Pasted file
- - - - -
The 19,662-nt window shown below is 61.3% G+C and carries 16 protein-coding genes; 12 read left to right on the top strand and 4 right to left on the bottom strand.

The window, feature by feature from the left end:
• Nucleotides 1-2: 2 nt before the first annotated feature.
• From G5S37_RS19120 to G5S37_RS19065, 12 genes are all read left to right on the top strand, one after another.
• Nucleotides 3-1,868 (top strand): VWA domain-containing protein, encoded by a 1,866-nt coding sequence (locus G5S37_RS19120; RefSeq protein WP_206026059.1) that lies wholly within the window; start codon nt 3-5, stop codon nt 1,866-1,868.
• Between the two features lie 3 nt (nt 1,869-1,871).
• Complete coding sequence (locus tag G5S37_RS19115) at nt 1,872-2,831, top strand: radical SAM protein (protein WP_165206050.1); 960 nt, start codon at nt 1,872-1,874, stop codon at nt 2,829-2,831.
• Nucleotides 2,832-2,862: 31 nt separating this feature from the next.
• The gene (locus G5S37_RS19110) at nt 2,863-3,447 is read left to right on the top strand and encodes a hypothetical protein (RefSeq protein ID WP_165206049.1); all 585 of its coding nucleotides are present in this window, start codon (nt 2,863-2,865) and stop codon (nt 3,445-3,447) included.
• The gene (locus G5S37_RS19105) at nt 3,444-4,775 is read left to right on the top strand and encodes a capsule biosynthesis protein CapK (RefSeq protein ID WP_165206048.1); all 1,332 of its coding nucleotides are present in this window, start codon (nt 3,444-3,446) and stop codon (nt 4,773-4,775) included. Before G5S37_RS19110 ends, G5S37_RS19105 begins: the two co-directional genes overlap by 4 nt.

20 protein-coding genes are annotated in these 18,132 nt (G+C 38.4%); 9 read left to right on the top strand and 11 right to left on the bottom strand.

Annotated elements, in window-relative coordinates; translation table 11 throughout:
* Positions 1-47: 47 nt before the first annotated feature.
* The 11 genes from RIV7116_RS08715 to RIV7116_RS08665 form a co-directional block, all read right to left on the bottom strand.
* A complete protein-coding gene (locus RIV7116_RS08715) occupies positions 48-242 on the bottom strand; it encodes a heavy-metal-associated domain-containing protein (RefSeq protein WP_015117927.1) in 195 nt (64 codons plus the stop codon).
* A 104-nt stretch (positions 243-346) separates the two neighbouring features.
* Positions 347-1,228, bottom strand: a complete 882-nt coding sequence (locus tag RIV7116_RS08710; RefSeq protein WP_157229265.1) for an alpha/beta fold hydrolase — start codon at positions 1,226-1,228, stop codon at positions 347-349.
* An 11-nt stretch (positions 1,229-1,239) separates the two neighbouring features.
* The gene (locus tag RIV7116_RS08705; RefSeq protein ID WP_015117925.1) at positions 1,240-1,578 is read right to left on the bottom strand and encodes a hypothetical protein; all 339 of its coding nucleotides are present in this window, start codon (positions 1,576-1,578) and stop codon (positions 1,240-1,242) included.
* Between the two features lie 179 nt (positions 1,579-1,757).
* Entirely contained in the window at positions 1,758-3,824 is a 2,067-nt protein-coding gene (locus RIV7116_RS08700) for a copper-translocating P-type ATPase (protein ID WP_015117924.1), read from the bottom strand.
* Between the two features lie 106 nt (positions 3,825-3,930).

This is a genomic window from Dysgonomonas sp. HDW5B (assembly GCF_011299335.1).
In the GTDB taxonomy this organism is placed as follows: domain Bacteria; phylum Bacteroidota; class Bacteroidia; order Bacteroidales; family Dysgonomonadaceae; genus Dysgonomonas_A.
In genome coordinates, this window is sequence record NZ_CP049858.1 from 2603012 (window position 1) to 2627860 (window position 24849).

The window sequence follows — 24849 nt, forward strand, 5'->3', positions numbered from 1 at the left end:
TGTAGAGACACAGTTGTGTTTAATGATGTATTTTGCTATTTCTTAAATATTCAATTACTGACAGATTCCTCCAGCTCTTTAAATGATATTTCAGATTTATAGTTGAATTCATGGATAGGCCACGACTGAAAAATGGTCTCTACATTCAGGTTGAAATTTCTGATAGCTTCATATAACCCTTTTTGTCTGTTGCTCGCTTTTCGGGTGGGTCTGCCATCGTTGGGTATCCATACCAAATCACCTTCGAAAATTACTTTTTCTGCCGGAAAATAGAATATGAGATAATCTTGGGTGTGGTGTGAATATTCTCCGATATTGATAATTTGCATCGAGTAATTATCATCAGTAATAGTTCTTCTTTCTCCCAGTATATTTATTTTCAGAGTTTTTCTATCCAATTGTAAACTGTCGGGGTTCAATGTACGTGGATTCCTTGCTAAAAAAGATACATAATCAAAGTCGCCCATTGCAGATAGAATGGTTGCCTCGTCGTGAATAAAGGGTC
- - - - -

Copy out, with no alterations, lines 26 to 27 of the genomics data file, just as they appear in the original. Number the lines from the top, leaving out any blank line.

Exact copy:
The window sequence follows — 24849 nt, forward strand, 5'->3', positions numbered from 1 at the left end:
TGTAGAGACACAGTTGTGTTTAATGATGTATTTTGCTATTTCTTAAATATTCAATTACTGACAGATTCCTCCAGCTCTTTAAATGATATTTCAGATTTATAGTTGAATTCATGGATAGGCCACGACTGAAAAATGGTCTCTACATTCAGGTTGAAATTTCTGATAGCTTCATATAACCCTTTTTGTCTGTTGCTCGCTTTTCGGGTGGGTCTGCCATCGTTGGGTATCCATACCAAATCACCTTCGAAAATTACTTTTTCTGCCGGAAAATAGAATATGAGATAATCTTGGGTGTGGTGTGAATATTCTCCGATATTGATAATTTGCATCGAGTAATTATCATCAGTAATAGTTCTTCTTTCTCCCAGTATATTTATTTTCAGAGTTTTTCTATCCAATTGTAAACTGTCGGGGTTCAATGTACGTGGATTCCTTGCTAAAAAAGATACATAATCAAAGTCGCCCATTGCAGATAGAATGGTTGCCTCGTCGTGAATAAAGGGTC